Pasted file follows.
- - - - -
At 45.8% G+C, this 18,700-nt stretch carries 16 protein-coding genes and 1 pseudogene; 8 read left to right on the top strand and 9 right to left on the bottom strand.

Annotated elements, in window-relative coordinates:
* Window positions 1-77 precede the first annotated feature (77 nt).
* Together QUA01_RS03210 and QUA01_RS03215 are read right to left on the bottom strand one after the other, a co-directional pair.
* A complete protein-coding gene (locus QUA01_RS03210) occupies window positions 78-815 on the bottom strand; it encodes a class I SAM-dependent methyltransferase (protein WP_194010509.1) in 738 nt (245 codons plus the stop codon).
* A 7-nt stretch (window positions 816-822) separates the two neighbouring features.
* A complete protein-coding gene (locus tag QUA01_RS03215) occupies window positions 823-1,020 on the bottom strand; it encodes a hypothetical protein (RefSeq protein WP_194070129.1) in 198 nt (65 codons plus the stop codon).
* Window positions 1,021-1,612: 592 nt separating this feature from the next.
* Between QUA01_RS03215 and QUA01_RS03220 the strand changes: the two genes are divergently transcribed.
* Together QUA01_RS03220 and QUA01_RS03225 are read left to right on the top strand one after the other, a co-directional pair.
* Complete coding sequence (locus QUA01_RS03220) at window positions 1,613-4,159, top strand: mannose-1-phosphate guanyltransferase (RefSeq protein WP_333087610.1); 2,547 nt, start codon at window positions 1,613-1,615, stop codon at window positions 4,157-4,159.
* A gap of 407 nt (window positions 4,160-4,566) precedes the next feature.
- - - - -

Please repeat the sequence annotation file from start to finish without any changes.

At 45.8% G+C, this 18,700-nt stretch carries 16 protein-coding genes and 1 pseudogene; 8 read left to right on the top strand and 9 right to left on the bottom strand.

Annotated elements, in window-relative coordinates:
* Window positions 1-77 precede the first annotated feature (77 nt).
* Together QUA01_RS03210 and QUA01_RS03215 are read right to left on the bottom strand one after the other, a co-directional pair.
* A complete protein-coding gene (locus QUA01_RS03210) occupies window positions 78-815 on the bottom strand; it encodes a class I SAM-dependent methyltransferase (protein WP_194010509.1) in 738 nt (245 codons plus the stop codon).
* A 7-nt stretch (window positions 816-822) separates the two neighbouring features.
* A complete protein-coding gene (locus tag QUA01_RS03215) occupies window positions 823-1,020 on the bottom strand; it encodes a hypothetical protein (RefSeq protein WP_194070129.1) in 198 nt (65 codons plus the stop codon).
* Window positions 1,021-1,612: 592 nt separating this feature from the next.
* Between QUA01_RS03215 and QUA01_RS03220 the strand changes: the two genes are divergently transcribed.
* Together QUA01_RS03220 and QUA01_RS03225 are read left to right on the top strand one after the other, a co-directional pair.
* Complete coding sequence (locus QUA01_RS03220) at window positions 1,613-4,159, top strand: mannose-1-phosphate guanyltransferase (RefSeq protein WP_333087610.1); 2,547 nt, start codon at window positions 1,613-1,615, stop codon at window positions 4,157-4,159.
* A gap of 407 nt (window positions 4,160-4,566) precedes the next feature.